House of Representatives
Office of Program Research
Higher Education Committee
This analysis was prepared by non-partisan legislative staff for the use of legislative members in their deliberations. This analysis is not a part of the legislation nor does it constitute a statement of legislative intent.
Brief Description: Regulating the institutions of higher education, including for-profit institutions and private vocational schools, to protect students from unfair business practices.
Sponsors: Representatives Pollet, Haler, Tarleton, Fey, Sells, Orwall, Ryu, Stanford and Dolan.
Hearing Date: 2/1/17
Staff: Trudes Tango (786-7384).
For-profit post secondary institutions are regulated by federal and state laws. The two agencies in Washington that regulate most for-profit schools are: (1) the Washington Student Achievement Council (WSAC), which regulates degree-granting institutions; and (2) the Workforce Training and Education Coordinating Board (WTB), which regulates private vocational schools.
For-profit schools must be authorized or licensed by the appropriate regulating agency, meet certain minimum standards regarding academic standards and financial stability, and not engage in unfair or deceptive practices set forth in the statutes. For private vocational schools, it is an unfair practice to, among other things, provide prospective students with information that has a tendency to mislead or deceive regarding the school's current practices.
The WSAC and the WTB have authority to investigate student complaints and issue civil penalties. A person or entity that violates the regulations is subject to a civil penalty of not more than $100 for each violation. Each day a violation occurs constitutes a separate violation. A violation of the regulations constitutes an unfair or deceptive practice in violation of the Consumer Protection Act (CPA). Under the CPA, an aggrieved person may bring a private cause of action for damages or the Attorney General's Office (AG) may take action.
Summary of Bill:
Various regulatory provisions are created that apply to both for-profit degree granting institutions and private vocational schools, and an Office of the Ombuds is created.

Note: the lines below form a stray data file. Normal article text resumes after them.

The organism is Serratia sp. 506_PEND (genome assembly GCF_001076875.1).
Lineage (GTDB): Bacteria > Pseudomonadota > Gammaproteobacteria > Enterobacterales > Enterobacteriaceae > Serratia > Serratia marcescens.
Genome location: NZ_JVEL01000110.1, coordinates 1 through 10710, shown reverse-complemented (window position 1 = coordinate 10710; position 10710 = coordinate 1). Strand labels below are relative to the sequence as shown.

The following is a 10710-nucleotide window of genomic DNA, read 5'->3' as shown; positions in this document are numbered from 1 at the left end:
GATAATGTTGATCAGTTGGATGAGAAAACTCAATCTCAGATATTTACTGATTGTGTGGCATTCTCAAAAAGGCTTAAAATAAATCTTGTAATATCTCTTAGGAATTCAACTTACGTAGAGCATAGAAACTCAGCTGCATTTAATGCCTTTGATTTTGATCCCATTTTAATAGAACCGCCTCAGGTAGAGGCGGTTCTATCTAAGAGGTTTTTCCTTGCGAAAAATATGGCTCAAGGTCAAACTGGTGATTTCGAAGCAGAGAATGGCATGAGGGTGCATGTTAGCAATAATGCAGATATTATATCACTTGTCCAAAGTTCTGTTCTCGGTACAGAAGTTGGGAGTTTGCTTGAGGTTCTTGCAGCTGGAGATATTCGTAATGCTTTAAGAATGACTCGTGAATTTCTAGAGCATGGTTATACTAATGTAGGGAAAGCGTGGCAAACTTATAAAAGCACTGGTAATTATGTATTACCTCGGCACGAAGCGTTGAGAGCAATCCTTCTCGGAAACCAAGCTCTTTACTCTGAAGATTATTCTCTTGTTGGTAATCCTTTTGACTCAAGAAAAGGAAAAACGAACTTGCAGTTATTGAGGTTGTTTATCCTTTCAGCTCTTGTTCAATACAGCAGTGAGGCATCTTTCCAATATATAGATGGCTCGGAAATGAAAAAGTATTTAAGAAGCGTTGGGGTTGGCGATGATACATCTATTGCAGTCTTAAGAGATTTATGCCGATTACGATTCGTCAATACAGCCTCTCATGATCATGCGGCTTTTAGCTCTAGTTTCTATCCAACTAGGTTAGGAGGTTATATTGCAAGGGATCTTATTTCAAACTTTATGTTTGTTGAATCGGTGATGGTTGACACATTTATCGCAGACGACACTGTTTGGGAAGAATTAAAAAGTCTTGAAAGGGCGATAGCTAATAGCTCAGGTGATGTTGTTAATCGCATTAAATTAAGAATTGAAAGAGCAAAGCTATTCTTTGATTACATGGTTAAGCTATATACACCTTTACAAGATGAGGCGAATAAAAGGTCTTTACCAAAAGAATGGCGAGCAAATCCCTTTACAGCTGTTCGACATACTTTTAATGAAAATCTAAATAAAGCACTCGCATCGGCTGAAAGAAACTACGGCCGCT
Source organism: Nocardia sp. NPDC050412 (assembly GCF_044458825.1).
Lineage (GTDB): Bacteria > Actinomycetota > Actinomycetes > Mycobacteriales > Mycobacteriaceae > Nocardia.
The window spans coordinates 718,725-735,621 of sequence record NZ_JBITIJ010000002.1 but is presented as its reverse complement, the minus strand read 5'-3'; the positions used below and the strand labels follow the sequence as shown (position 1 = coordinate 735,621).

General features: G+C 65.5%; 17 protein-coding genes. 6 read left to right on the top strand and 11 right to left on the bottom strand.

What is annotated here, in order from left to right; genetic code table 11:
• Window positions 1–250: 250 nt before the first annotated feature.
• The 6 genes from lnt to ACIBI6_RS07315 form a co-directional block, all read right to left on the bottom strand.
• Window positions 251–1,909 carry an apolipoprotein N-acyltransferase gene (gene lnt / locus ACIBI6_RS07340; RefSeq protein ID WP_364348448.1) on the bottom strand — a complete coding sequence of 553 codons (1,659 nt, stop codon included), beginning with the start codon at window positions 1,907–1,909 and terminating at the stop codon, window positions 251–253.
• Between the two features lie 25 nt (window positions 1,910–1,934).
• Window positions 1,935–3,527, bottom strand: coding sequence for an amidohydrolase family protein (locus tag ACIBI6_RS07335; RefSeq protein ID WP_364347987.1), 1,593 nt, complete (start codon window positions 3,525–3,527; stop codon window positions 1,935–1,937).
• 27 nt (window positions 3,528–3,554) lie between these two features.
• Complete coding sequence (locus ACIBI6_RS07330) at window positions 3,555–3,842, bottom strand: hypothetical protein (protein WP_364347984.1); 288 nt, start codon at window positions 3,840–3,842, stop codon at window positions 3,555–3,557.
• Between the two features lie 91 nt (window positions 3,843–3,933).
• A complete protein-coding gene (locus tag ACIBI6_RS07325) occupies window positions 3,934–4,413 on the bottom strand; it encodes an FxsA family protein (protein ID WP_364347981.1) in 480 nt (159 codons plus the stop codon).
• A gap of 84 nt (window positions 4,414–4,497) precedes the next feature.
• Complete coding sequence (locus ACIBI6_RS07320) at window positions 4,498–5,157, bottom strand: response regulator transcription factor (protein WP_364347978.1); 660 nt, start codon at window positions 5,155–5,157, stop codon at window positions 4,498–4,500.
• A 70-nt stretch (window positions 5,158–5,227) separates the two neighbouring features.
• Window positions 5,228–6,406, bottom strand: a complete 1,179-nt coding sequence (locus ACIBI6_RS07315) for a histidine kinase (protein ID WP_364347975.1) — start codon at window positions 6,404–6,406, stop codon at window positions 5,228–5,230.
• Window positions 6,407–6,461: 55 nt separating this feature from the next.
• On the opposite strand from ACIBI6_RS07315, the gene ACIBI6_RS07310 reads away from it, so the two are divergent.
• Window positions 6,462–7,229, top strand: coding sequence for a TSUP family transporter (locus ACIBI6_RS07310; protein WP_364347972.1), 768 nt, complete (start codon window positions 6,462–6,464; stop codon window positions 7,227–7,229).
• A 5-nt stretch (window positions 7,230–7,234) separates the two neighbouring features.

Office of the Ombuds.
The Office of the Ombuds (Ombuds) is created within the WSAC to serve students of for-profit degree-granting institutions and private vocational schools. The WSAC, in coordination with the WTB, must appoint the Ombuds. The Ombuds must assist past, currently enrolled, and future students on understanding their rights and must offer mediation between students and schools. To ensure independence, the Ombuds must report to the Director of the WSAC, and may not be removed by the Director without the Director first notifying the full WSAC. The Office of the Ombuds must be created no later than September 1, 2018.
Unfair practices and civil penalties for violations.
The WSAC may deny, revoke, or suspend the authorization of any for-profit degree-granting institution that has engaged in a substantial number of, or in significant, unfair business practices. For-profit degree-granting institutions may not: (1) provide prospective students with testimonial or other information that is misleading or deceptive about employment opportunities, career placement rates, probable earnings, the likelihood of obtaining financial aid or low-interest loans, or the ability to repay loans; (2) fail to continue job placement services promised if the institution is sold, closed, or reduces programs; (3) place a student in a short-term job not relevant to the student's training in order to meet reporting requirements; and (4) use any official United States military logo in advertising or promotional materials.